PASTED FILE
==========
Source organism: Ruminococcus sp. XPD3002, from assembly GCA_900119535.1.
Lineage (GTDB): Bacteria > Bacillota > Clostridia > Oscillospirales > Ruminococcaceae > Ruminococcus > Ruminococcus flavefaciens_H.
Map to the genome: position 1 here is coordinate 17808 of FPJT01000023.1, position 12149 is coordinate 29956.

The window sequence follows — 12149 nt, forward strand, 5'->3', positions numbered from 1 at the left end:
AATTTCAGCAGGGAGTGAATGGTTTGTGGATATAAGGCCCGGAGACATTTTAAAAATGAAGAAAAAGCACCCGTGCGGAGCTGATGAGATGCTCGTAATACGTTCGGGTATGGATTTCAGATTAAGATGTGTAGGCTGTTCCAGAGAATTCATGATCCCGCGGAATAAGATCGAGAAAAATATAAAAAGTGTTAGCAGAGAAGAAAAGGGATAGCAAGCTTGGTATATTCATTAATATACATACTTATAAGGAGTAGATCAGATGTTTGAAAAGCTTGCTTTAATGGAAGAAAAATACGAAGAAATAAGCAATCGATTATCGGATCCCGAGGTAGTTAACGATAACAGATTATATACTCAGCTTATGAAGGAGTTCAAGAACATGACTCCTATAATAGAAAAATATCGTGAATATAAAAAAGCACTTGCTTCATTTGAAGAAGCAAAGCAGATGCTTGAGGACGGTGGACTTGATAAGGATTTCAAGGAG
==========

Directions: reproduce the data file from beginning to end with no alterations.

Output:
Source organism: Ruminococcus sp. XPD3002, from assembly GCA_900119535.1.
Lineage (GTDB): Bacteria > Bacillota > Clostridia > Oscillospirales > Ruminococcaceae > Ruminococcus > Ruminococcus flavefaciens_H.
Map to the genome: position 1 here is coordinate 17808 of FPJT01000023.1, position 12149 is coordinate 29956.

The window sequence follows — 12149 nt, forward strand, 5'->3', positions numbered from 1 at the left end:
AATTTCAGCAGGGAGTGAATGGTTTGTGGATATAAGGCCCGGAGACATTTTAAAAATGAAGAAAAAGCACCCGTGCGGAGCTGATGAGATGCTCGTAATACGTTCGGGTATGGATTTCAGATTAAGATGTGTAGGCTGTTCCAGAGAATTCATGATCCCGCGGAATAAGATCGAGAAAAATATAAAAAGTGTTAGCAGAGAAGAAAAGGGATAGCAAGCTTGGTATATTCATTAATATACATACTTATAAGGAGTAGATCAGATGTTTGAAAAGCTTGCTTTAATGGAAGAAAAATACGAAGAAATAAGCAATCGATTATCGGATCCCGAGGTAGTTAACGATAACAGATTATATACTCAGCTTATGAAGGAGTTCAAGAACATGACTCCTATAATAGAAAAATATCGTGAATATAAAAAAGCACTTGCTTCATTTGAAGAAGCAAAGCAGATGCTTGAGGACGGTGGACTTGATAAGGATTTCAAGGAG